U.S. Department of Housing and Urban Development Wanamaker Building, Suite 1005 100 Penn Square East Philadelphia, PA 19107-3380 District Inspector General for Audit Report No. 96-PH-201-1015 March 19, 1996 MEMORANDUM FOR: William D. Tamburrino, Director, Office of Public Housing, Maryland State Office, 3BPH FROM: Edward F. Momorella, District Inspector General for Audit, 3AGA SUBJECT: Special Procurement Report Housing Authority of Baltimore City Attached for your information and action is a Special Report on procurement activities at the Housing Authority of Baltimore City (Authority). The review was conducted in response to a request from United States Senator Barbara Mikulski, and covered procurement activities at the Authority since the issuance of our September, 1994 audit report. As you know, our independent review was conducted in conjunction with the recent comprehensive review by your staff and the HUD contracting office. We have reviewed your final report and agree with the observations and recommendations. Based on our review, we make the following additional recommendations related to the Authority's procurement activities. Staffing & Training of Procurement Personnel - Perform an assessment of the staffing and training needs for the Authority's Purchasing Department to assure the Authority is adequately staffing this critical function. Retain Threshold at $25,000 - Require the Authority to maintain its threshold at the current level of $25,000 until the Authority has cleared all the findings reopened in recommendation 1B above and your monitoring reviews indicate the Authority is operating its procurement activities properly. 2 Reopen Prior Audit Recommendations - Reopen recommendations 1B, 6A, 6B, and 6C from our prior audit report, number 94-PH-201- 1016, dated September 23, 1994. Use Enforcement Remedies To Obtain Compliance - We also recommend that your office make appropriate use of the enforcement remedies outlined in 24 CFR Part 85.43. We recognize that with the number of procurement transactions executed, errors and omissions can occur, however, any indications of the Authority's unwillingness to address staffing levels, or other indicators of intent to circumvent procurement procedures, should prompt HUD to take action to disallow the cost of that procurement, as provided by Part 85.43 Within 60 days, please give us, for each recommendation made in the report, a status report on: (1) the corrective action taken; (2) the proposed corrective action and date to be completed; or (3) why action is considered unnecessary. Also, please furnish us with copies of any correspondence or directives issued because of the review. Should your staff have any questions, please have them contact me or J. Phillip Griffin, Assistant District Inspector General for Audit, at (215) 656-3401. INTRODUCTION At the request of United States Senator Barbara Mikulski, we performed a special review of procurement activities at the Housing Authority of Baltimore City (Authority). The review was performed between December 1995 and February 1996, and covered the activities from July 1994 through December 1995. Where appropriate, the review was extended to include other periods. The objectives of the review were to : 1) determine if the Authority's procurement activities were administered in accordance with applicable laws and regulations, and in an economical, efficient and effective manner; 2) assess the effect of the Authority's increase in dollar threshold for formal bidding; and 3) follow-up on promised corrective actions to procurement deficiencies cited in our prior audit report issued on September 23, 1994. Specific procedures included, but were not limited to, review of applicable laws, regulations and policies, review of the Authority's books and records, vendor invoices, vehicle inventory, and interviews of various individuals. We also inspected 31 rehabilitated properties, and reviewed the recent procurement review performed by HUD public housing & procurement staff. Judgmental sampling was used for testing purposes and inspection of properties. BACKGROUND We reviewed applicable documentation pertaining to selected procurement actions which included requisitions, bid lists, tabulations, and advertisements. Also, we interviewed Authority personnel to obtain information related to certain procurements. The following chart illustrates our review of the approximately 7,700 purchase orders issued between July 1, 1994, and December 31, 1995. Number of Dollar Number Purchase Orders Threshold Reviewed 7,610 $25,000 or less 113 90 Greater than $25,000 33 The following chart illustrates the number of purchase orders by various dollar levels: In addition to these purchase orders, we also reviewed selected Authority contracts. SUMMARY Even though improvements have been made, especially discontinuing noncompetitive emergency rehabilitation purchase orders, procurement violations and control weaknesses still exist. Several of the corrective actions promised as a result of prior audit recommendations remain to be implemented. Specific deficiencies noted include: * Two purchase orders and an extension were issued to a suspended contractor. * Purchase orders were issued without dollar limits. * Payments were made in excess of purchase order limits. * Personal Service contract was not re-bid for 10 years. * Two contracts did not receive the formal bidding required. * Thirteen noncompetitive purchase orders were issued without 4 justification. * 64 Instances of no price analysis to assure best price. * 17 Instances of failure to justify "emergency" work. * Lack of a central "contract register" for the Authority. * Funds unnecessarily used for purchase of personal use vehicle. * Use of procured vehicle by non Authority personnel. ( Details of the above deficiencies are attached as Exhibit I ) EFFECT OF INCREASE IN DOLLAR THRESHOLD FOR FORMAL BIDDING As illustrated in the charts above, of the approximately 7,700 purchase orders issued between July 1, 1994, and December 31, 1995, only 90 (slightly more than one percent) exceeded the previous threshold of $25,000. Considering the low volume of purchases over the previous threshold and the Authority's past and present problems with procurement, we see no compelling need for the Authority to increase its threshold to $100,000. CORRECTIVE ACTIONS ON PRIOR AUDIT RECOMMENDATIONS NOT COMPLETELY IMPLEMENTED In our prior audit report dated September 23, 1994, we made several recommendations related to the Authority's procurement process. Based on our review, some of the recommendations which had previously been closed should be reopened. These recommendations were closed largely based on assurances from the Authority that proper corrective action had been taken. The following is a summary of the actions required of the Authority in the original recommendations. 1B. Consistently apply both its own procurement policies and HUD's procurement regulations at 24 CFR 85.36 (and in particular, HUD approval for all noncompetitive proposals prior to contract award). 6A. Develop and consistently implement written procurement procedures to identify criteria, rationale, selection of contract type, contractor selection, and the basis for price. 6B. Maintain sufficient records to detail the significant history of the procurement. 5 6C. Review proposed procurements to avoid purchase of unnecessary or duplicative items. Also, consider consolidation or breaking-out purchases for economy. With regard to recommendation 1B., the draft report by the Maryland State Office of its recent review of the Authority's procurement process contained the following: "The HABC Procurement Policy has been rewritten based on the HUD sample. However, this policy was accepted by HUD on February 21, 1995, conditioned on the removal of Para III E.1.e. which allowed the Executive Director to declare an emergency and use non-competitive procurement as a result of such declaration. The procurement policy given to this Office on December 21, 1995, still contained paragraph III E.1.e. This addition is unacceptable." In conclusion, we found: (1) the Authority did not properly administer its procurement activities; (2) there does not appear to be a need for the Authority to increase its dollar threshold for formal bidding; and (3) promised corrective actions on prior procurement deficiencies have not been taken as claimed. 6 EXHIBIT 1 The Authority Procurement Activities Should be Improved The Authority's administration of procurement activities does not adhere with Federal procurement and HUD handbook requirements. As a result, there is no assurance that the Authority's procurement practices are efficient, effective, and economical. We noted the following deficiencies in our review of the Authority's procurement practices. A. Two purchase orders and an extension were issued to a suspended contractor; B. Purchase orders were awarded noncompetitively; C. Documentation for small purchases was not maintained; D. Formal bidding procedures were not used; E. Required HUD approval for change orders over $25,000 was not obtained; F. A personnel service contract was not rebid; G. Funds were not used in an economical and efficient manner; H. Purchase orders were issued without a dollar limit; I. A purchase order's payment threshold was exceeded; J. Required Contract Register is not maintained; and K. A vehicle is being utilized by a non-Authority employee. Details of these deficiencies are as follows. A. The Authority awarded two purchase orders and extended an existing purchase order to a suspended contractor. On July 26, 1995, Elias Contracting Company was suspended under the provisions of 24 CFR 24.405. As a result, the firm was excluded from participating in federal procurement contracts. However, the Authority awarded and extended the following purchase orders while 7 the firm was suspended. P.O. 11129 in October 18, 1995 for $900, P.O. 11709 in November 8, 1995 for $6055, and P.O. 06503 was to expire in September 30, 1995, however, the Authority extended it for three additional months. According to HUD Handbook 7460.8 REV-1, contracts shall not be awarded to debarred, suspended, or ineligible contractors. The contractor received new business while it was suspended because the Authority's Purchasing Department does not review the "List of Parties Excluded From Federal Procurement and Nonprocurement Programs" which is published monthly by the U.S. General Services Administration. B. The Authority noncompetitively awarded purchase orders. From the period July 1994 to June 1995, the Authority noncompetitively awarded 13 purchase orders. The Authority provided various explanations why the purchase orders were awarded noncompetitively: equipment was manufactured by the vendor and vendor would provide the best service; vendor was a prior low bidder and could still provide the best price; and maintenance department prefers one brand of equipment/appliances. While the Authority's explanations may seem logical, the fact is, 24 CFR 85.36 (C) requires all procurement transactions to be conducted in a manner providing full and open competition consistent with the standards of 24 CFR 85.36. C. The Authority did not maintain documentation for its small purchases. 24 CFR 85.36(b)(9) requires the Authority to maintain a significant history of a procurement. However, the Authority did not maintain the documentation needed to determine the reasonableness of price or justification of an emergency purchase order. 8 9 The following illustrates the results of our review in this area: No. of P.O.s Threshold Deficiencies No. of reviewed Deficiencies 83 $1,000 or less Price analysis 54 not performed. Emergency not 10 justified. 30 $1,000 or Price analysis 10 more, but less not performed. than $25,000 Emergency not 7 justified. D. The Authority did not use formal bidding procedures. The Authority awarded two insurance contracts that exceeded $100,000 and did not utilize formal bidding procedures as required by 24 CFR 965.205(b). The contracts were executed after the Authority changed its procurement threshold to $100,000. The Authority used informal bidding procedures for the following purchase orders because it was not aware that formal bidding procedures were required in the procurement of insurance contracts. P.O. NUMBER VENDOR NAME CONTRACT AMT. 11020 American Phoenix Corp. $ 293,474 11019 American Phoenix Corp. $1,817,360 E. The Authority did not obtain HUD approval for change orders over $25,000. According to 24 CFR 85.36(g)(2)(v), HUD approval is required when a contract is increased by more than $25,000. The following change orders for the Fairfield Replacement Housing were executed without HUD approval: C.O.# DATE AMOUNT 10 6 5/23/95 $26,616 7 5/23/95 $31,106 11 F. The Authority did not rebid a personal service contract. A personal service contract has not been rebid in the last 10 years. Specifically, the Authority executed a no bid, no term limit legal representation contract on September 4, 1985. The contract was modified on October 15, 1992. As of FY 96, the contract was still active. The amounts paid in FY 95 and 96 were $101,062 and $32,050 respectively. According to HUD Handbook 7460.8 REV-1, prior HUD approval is required when contracts are for services whose initial period exceeds two years, and any option, extension, or renewal of a contract for services which makes the total length of the contract, as modified, exceed two years. The Authority stated that the contract has not been terminated because litigation is lengthy and engaging a new legal firm was not cost effective. G. The Authority did not use public funds in an economical and efficient manner. In a repeat finding from the September 23, 1994 OIG audit report, limited housing funds of $19,498 were used to purchase a new 1995 fully loaded Chevrolet Astro Van. This vehicle was purchased for the use of the Director, Management Information Services. The personal use vehicle was purchased when the Authority had a fleet of 117 Vans in its 1995 year end vehicle inventory. Including this vehicle, the Authority has 19 vehicles which are assigned to individuals and may be taken home by those individuals. H. The Authority issued purchase orders without dollar limits. The Authority executed open ended orders and times/materials orders without not-to-exceed amounts. As a result, unlimited acquisitions of goods and services may occur. Therefore, Federal informal and formal procurement regulations may be circumvented. The following purchase orders were issued without not-to-exceed amounts. P.O. 05822 P.O. 05825 P.O. 09229 P.O. 09231 12 I. The Authority made payments that exceeded the purchase order's payment threshold. Purchase order 06503 was executed for the servicing and repairs of residential gas and oil furnaces; however, no one tracked total expenditures against the order. Specifically, the Authority paid over $216,131 on a not to exceed $75,000 a year purchase order. J. The required Contract Register is not being maintained by the Authority. HUD Handbook HM 7510.1. requires the Authority to maintain a Contract Register. The Contract Register should contain the amount of each formally executed contract and all subsequent financial transactions. Although a partial Contract Register is maintained by the Engineering Service Department, the Purchasing Department does not maintain a register for its procurements. K. An Authority vehicle is being used by a non-Authority employee. A City employee that formerly worked at the Authority was assigned an Authority vehicle. Although the individual returned to the City on January 18, 1994, the vehicle is still assigned to the individual according to the Authority's records at the end of 1995. The above deficiencies parallel problems cited in OIG audit report 94-PH-201-1016, issued September 23, 1994. The audit cited that the Authority needs to strengthen its procurement practices. 13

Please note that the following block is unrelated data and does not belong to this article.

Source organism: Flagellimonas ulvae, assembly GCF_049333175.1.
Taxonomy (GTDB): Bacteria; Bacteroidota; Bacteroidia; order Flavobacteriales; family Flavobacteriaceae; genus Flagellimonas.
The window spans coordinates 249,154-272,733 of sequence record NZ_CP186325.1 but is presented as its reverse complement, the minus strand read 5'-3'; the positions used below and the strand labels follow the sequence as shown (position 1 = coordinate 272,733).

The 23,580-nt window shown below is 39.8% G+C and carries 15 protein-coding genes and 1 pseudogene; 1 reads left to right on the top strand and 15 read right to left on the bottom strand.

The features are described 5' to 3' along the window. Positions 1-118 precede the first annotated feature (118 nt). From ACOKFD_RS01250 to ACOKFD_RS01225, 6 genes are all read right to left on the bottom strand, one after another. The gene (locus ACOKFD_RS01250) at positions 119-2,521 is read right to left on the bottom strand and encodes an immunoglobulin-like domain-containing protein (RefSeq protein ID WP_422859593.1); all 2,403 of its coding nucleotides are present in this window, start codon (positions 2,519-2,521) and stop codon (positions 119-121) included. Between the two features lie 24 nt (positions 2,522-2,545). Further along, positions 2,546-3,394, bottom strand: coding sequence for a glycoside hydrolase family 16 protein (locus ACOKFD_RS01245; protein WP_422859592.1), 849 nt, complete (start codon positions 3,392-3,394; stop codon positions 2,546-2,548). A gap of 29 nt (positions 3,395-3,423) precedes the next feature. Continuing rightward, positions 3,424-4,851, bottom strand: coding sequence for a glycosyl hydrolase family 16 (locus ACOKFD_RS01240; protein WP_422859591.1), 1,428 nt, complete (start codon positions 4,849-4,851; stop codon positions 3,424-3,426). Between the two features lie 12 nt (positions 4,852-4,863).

Housing Authority of Baltimore City
Published by the Department of Housing and Urban Development, Office of Inspector General on 1996-03-19.
Below is a raw (and likely hideous) rendition of the original report. (PDF)